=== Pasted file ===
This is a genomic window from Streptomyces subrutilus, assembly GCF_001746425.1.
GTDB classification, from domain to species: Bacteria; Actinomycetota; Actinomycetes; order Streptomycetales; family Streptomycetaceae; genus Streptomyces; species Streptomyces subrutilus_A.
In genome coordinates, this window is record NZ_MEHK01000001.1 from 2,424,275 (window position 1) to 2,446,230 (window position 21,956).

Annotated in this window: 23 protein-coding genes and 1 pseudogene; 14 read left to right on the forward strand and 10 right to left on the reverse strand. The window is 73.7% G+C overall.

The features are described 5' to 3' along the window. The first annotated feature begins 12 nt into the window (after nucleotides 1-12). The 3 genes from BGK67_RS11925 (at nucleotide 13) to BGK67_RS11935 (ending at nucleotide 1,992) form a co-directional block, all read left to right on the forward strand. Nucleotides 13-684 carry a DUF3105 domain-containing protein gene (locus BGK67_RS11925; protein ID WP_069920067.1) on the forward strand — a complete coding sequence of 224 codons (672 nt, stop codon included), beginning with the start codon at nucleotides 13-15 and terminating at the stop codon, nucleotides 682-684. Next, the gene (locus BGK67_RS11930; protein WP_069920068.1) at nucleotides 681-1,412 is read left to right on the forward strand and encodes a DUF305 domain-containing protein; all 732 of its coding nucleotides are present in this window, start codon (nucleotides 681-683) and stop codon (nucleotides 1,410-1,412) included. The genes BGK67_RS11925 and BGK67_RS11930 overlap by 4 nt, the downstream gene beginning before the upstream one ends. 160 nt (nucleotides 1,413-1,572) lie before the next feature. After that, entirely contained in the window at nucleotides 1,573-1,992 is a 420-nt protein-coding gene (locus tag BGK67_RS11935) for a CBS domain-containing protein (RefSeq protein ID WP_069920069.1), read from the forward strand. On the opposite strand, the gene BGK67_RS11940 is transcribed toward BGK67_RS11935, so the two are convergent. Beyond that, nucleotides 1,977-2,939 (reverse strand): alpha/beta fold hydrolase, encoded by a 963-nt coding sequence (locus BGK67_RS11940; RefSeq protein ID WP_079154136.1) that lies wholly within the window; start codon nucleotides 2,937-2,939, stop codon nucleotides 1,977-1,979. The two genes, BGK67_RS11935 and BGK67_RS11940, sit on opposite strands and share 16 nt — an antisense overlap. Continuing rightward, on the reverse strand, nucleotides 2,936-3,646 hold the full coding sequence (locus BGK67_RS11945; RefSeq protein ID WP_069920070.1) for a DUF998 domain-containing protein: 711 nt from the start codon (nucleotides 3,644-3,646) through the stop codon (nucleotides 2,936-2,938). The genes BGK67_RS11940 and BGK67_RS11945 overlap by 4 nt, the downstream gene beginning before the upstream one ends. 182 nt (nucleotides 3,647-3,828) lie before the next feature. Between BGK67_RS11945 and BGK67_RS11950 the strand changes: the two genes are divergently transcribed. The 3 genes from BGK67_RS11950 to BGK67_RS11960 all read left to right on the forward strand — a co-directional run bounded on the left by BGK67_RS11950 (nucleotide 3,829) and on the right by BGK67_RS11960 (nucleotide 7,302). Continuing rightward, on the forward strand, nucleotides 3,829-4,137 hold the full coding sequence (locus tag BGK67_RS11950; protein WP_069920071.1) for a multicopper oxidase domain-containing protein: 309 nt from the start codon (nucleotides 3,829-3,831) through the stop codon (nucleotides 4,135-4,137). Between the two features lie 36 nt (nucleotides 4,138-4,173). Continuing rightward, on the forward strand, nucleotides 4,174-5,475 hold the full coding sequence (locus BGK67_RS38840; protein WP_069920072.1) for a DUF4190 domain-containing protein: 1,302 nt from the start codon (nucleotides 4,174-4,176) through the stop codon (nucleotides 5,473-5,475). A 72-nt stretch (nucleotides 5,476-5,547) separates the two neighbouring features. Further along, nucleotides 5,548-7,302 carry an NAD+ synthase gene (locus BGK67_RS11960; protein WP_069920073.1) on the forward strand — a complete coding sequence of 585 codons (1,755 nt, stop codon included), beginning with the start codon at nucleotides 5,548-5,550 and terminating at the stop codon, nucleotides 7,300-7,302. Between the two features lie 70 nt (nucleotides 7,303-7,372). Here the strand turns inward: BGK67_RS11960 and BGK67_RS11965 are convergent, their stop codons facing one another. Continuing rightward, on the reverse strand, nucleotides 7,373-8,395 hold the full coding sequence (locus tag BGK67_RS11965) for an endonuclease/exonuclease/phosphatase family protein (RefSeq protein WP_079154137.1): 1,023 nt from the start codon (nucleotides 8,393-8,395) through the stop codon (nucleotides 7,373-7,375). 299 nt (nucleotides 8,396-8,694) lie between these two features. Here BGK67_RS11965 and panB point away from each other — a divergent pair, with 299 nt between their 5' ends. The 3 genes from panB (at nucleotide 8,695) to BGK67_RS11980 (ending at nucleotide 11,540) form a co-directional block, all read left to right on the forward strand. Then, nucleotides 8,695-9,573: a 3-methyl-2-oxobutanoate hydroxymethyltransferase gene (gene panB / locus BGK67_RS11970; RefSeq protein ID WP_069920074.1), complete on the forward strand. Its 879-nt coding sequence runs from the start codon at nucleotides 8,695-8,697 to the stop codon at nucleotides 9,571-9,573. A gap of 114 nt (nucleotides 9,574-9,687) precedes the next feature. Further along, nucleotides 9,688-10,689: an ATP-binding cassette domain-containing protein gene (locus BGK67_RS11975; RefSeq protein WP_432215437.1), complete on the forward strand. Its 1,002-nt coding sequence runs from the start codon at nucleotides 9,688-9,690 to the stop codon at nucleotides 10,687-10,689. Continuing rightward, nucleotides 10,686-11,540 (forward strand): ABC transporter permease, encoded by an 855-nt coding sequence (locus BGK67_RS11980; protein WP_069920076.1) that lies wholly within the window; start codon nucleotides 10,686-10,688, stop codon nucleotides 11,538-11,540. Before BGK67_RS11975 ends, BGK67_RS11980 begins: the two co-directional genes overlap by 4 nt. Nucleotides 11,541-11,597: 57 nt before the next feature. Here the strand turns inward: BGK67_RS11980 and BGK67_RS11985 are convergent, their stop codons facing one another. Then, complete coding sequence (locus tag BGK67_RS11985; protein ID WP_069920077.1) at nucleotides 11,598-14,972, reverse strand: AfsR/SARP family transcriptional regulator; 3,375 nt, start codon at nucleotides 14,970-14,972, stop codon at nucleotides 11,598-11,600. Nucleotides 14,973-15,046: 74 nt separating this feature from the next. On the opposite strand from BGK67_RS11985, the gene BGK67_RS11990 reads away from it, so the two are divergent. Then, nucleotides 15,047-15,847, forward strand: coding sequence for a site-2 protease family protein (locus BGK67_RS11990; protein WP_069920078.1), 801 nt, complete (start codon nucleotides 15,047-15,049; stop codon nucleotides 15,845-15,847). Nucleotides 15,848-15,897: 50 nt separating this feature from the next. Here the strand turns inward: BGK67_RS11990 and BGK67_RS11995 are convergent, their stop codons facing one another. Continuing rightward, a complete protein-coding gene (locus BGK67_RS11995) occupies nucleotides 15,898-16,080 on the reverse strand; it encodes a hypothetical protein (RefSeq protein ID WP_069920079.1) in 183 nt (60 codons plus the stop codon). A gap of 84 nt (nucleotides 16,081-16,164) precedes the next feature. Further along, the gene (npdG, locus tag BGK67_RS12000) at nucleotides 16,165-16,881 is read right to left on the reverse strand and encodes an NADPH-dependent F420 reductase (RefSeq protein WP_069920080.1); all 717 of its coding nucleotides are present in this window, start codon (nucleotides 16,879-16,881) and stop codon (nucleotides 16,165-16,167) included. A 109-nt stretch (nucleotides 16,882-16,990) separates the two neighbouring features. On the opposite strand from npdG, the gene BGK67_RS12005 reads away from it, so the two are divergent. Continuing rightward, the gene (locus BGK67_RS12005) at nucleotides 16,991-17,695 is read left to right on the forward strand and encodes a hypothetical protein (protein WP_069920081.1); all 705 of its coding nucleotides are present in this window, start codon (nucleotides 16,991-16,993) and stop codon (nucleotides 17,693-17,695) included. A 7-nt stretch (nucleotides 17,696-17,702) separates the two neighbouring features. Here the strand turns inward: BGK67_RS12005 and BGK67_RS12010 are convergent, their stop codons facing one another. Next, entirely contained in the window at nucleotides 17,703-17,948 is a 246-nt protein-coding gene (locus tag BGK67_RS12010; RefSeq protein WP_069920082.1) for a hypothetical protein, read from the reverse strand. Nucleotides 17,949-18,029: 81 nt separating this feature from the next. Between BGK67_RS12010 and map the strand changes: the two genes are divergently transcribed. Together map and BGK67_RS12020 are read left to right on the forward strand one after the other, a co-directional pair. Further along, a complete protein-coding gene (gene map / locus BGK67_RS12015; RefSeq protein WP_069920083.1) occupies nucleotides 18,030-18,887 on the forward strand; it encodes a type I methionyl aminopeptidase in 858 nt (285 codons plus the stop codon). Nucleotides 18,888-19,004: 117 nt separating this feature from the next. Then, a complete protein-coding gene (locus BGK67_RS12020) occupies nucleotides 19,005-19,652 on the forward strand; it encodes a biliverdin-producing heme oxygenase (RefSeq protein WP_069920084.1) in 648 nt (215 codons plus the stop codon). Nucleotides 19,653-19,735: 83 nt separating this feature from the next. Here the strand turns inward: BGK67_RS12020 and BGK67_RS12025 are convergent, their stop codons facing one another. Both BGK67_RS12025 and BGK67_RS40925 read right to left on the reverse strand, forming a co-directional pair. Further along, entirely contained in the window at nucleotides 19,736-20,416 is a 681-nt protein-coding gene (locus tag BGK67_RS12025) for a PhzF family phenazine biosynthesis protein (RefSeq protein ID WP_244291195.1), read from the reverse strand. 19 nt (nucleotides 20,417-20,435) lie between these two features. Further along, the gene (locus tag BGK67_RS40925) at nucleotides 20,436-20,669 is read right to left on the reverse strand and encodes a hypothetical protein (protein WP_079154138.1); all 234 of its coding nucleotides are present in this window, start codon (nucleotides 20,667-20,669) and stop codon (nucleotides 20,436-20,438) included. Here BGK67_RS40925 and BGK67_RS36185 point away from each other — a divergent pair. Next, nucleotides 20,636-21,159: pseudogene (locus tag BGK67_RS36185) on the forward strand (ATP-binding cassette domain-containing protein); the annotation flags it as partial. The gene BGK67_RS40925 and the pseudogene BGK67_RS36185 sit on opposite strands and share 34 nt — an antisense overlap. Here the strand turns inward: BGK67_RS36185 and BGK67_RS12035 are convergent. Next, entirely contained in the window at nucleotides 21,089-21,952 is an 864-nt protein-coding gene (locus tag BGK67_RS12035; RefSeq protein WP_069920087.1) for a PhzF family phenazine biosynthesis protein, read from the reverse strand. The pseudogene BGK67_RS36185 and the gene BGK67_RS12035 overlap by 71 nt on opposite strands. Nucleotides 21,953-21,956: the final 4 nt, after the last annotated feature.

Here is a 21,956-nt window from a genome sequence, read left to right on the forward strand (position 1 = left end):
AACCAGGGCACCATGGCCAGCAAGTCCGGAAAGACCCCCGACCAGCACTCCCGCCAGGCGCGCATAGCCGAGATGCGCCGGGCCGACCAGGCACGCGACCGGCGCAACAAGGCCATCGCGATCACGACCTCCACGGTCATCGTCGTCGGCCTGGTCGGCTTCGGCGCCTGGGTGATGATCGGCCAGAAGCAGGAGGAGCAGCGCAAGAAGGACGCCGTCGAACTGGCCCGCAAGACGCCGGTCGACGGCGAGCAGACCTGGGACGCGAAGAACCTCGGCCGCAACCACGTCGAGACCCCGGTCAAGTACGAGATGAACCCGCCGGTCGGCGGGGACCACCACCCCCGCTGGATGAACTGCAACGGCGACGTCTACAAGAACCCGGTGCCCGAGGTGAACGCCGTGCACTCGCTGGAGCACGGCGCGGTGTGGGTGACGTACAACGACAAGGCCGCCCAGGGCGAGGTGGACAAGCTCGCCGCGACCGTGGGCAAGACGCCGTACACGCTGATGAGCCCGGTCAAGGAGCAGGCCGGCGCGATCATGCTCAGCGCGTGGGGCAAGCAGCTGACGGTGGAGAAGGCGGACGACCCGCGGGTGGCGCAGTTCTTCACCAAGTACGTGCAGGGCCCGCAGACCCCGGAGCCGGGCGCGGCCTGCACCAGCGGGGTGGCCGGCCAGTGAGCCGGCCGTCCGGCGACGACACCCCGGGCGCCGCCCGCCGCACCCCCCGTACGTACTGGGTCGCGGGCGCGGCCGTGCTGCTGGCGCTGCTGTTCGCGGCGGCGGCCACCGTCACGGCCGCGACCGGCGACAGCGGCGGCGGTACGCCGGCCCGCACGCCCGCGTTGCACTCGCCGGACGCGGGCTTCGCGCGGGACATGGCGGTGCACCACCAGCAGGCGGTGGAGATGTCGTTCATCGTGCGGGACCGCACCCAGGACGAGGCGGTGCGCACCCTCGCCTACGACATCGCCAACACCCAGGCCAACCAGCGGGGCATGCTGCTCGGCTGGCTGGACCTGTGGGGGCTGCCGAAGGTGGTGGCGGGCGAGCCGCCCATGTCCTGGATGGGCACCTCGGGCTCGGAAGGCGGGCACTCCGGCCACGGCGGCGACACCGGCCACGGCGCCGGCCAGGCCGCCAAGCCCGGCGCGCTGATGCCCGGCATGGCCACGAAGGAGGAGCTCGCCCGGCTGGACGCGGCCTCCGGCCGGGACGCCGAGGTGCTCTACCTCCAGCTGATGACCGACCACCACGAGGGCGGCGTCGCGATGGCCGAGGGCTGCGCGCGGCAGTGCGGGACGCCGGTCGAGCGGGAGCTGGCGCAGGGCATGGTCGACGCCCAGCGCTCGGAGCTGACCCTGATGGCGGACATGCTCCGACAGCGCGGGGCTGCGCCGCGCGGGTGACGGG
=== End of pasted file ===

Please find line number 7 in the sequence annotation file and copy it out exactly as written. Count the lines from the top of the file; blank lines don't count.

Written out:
AACCAGGGCACCATGGCCAGCAAGTCCGGAAAGACCCCCGACCAGCACTCCCGCCAGGCGCGCATAGCCGAGATGCGCCGGGCCGACCAGGCACGCGACCGGCGCAACAAGGCCATCGCGATCACGACCTCCACGGTCATCGTCGTCGGCCTGGTCGGCTTCGGCGCCTGGGTGATGATCGGCCAGAAGCAGGAGGAGCAGCGCAAGAAGGACGCCGTCGAACTGGCCCGCAAGACGCCGGTCGACGGCGAGCAGACCTGGGACGCGAAGAACCTCGGCCGCAACCACGTCGAGACCCCGGTCAAGTACGAGATGAACCCGCCGGTCGGCGGGGACCACCACCCCCGCTGGATGAACTGCAACGGCGACGTCTACAAGAACCCGGTGCCCGAGGTGAACGCCGTGCACTCGCTGGAGCACGGCGCGGTGTGGGTGACGTACAACGACAAGGCCGCCCAGGGCGAGGTGGACAAGCTCGCCGCGACCGTGGGCAAGACGCCGTACACGCTGATGAGCCCGGTCAAGGAGCAGGCCGGCGCGATCATGCTCAGCGCGTGGGGCAAGCAGCTGACGGTGGAGAAGGCGGACGACCCGCGGGTGGCGCAGTTCTTCACCAAGTACGTGCAGGGCCCGCAGACCCCGGAGCCGGGCGCGGCCTGCACCAGCGGGGTGGCCGGCCAGTGAGCCGGCCGTCCGGCGACGACACCCCGGGCGCCGCCCGCCGCACCCCCCGTACGTACTGGGTCGCGGGCGCGGCCGTGCTGCTGGCGCTGCTGTTCGCGGCGGCGGCCACCGTCACGGCCGCGACCGGCGACAGCGGCGGCGGTACGCCGGCCCGCACGCCCGCGTTGCACTCGCCGGACGCGGGCTTCGCGCGGGACATGGCGGTGCACCACCAGCAGGCGGTGGAGATGTCGTTCATCGTGCGGGACCGCACCCAGGACGAGGCGGTGCGCACCCTCGCCTACGACATCGCCAACACCCAGGCCAACCAGCGGGGCATGCTGCTCGGCTGGCTGGACCTGTGGGGGCTGCCGAAGGTGGTGGCGGGCGAGCCGCCCATGTCCTGGATGGGCACCTCGGGCTCGGAAGGCGGGCACTCCGGCCACGGCGGCGACACCGGCCACGGCGCCGGCCAGGCCGCCAAGCCCGGCGCGCTGATGCCCGGCATGGCCACGAAGGAGGAGCTCGCCCGGCTGGACGCGGCCTCCGGCCGGGACGCCGAGGTGCTCTACCTCCAGCTGATGACCGACCACCACGAGGGCGGCGTCGCGATGGCCGAGGGCTGCGCGCGGCAGTGCGGGACGCCGGTCGAGCGGGAGCTGGCGCAGGGCATGGTCGACGCCCAGCGCTCGGAGCTGACCCTGATGGCGGACATGCTCCGACAGCGCGGGGCTGCGCCGCGCGGGTGACGGG